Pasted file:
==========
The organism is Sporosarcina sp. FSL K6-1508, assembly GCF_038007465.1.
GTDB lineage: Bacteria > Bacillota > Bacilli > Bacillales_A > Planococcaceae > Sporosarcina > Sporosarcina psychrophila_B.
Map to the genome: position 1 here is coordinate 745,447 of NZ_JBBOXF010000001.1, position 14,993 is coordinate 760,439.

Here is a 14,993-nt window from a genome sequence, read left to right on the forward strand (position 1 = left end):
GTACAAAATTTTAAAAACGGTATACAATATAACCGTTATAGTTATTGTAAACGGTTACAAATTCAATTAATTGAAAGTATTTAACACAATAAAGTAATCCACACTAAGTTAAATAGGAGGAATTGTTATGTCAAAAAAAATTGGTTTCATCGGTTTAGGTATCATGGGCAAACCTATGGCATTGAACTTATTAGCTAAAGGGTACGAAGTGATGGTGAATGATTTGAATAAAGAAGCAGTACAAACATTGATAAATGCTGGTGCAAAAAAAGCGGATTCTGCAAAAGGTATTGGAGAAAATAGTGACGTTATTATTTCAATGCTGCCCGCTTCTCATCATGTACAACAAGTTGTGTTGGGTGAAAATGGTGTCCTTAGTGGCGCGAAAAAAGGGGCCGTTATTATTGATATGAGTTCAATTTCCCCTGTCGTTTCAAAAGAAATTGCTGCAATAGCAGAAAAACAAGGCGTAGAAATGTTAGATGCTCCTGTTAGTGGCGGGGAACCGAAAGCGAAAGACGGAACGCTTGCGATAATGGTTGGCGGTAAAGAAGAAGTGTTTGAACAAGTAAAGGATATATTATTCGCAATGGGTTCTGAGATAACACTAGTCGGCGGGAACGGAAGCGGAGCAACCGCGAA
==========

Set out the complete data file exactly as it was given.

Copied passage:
The organism is Sporosarcina sp. FSL K6-1508, assembly GCF_038007465.1.
GTDB lineage: Bacteria > Bacillota > Bacilli > Bacillales_A > Planococcaceae > Sporosarcina > Sporosarcina psychrophila_B.
Map to the genome: position 1 here is coordinate 745,447 of NZ_JBBOXF010000001.1, position 14,993 is coordinate 760,439.

Here is a 14,993-nt window from a genome sequence, read left to right on the forward strand (position 1 = left end):
GTACAAAATTTTAAAAACGGTATACAATATAACCGTTATAGTTATTGTAAACGGTTACAAATTCAATTAATTGAAAGTATTTAACACAATAAAGTAATCCACACTAAGTTAAATAGGAGGAATTGTTATGTCAAAAAAAATTGGTTTCATCGGTTTAGGTATCATGGGCAAACCTATGGCATTGAACTTATTAGCTAAAGGGTACGAAGTGATGGTGAATGATTTGAATAAAGAAGCAGTACAAACATTGATAAATGCTGGTGCAAAAAAAGCGGATTCTGCAAAAGGTATTGGAGAAAATAGTGACGTTATTATTTCAATGCTGCCCGCTTCTCATCATGTACAACAAGTTGTGTTGGGTGAAAATGGTGTCCTTAGTGGCGCGAAAAAAGGGGCCGTTATTATTGATATGAGTTCAATTTCCCCTGTCGTTTCAAAAGAAATTGCTGCAATAGCAGAAAAACAAGGCGTAGAAATGTTAGATGCTCCTGTTAGTGGCGGGGAACCGAAAGCGAAAGACGGAACGCTTGCGATAATGGTTGGCGGTAAAGAAGAAGTGTTTGAACAAGTAAAGGATATATTATTCGCAATGGGTTCTGAGATAACACTAGTCGGCGGGAACGGAAGCGGAGCAACCGCGAA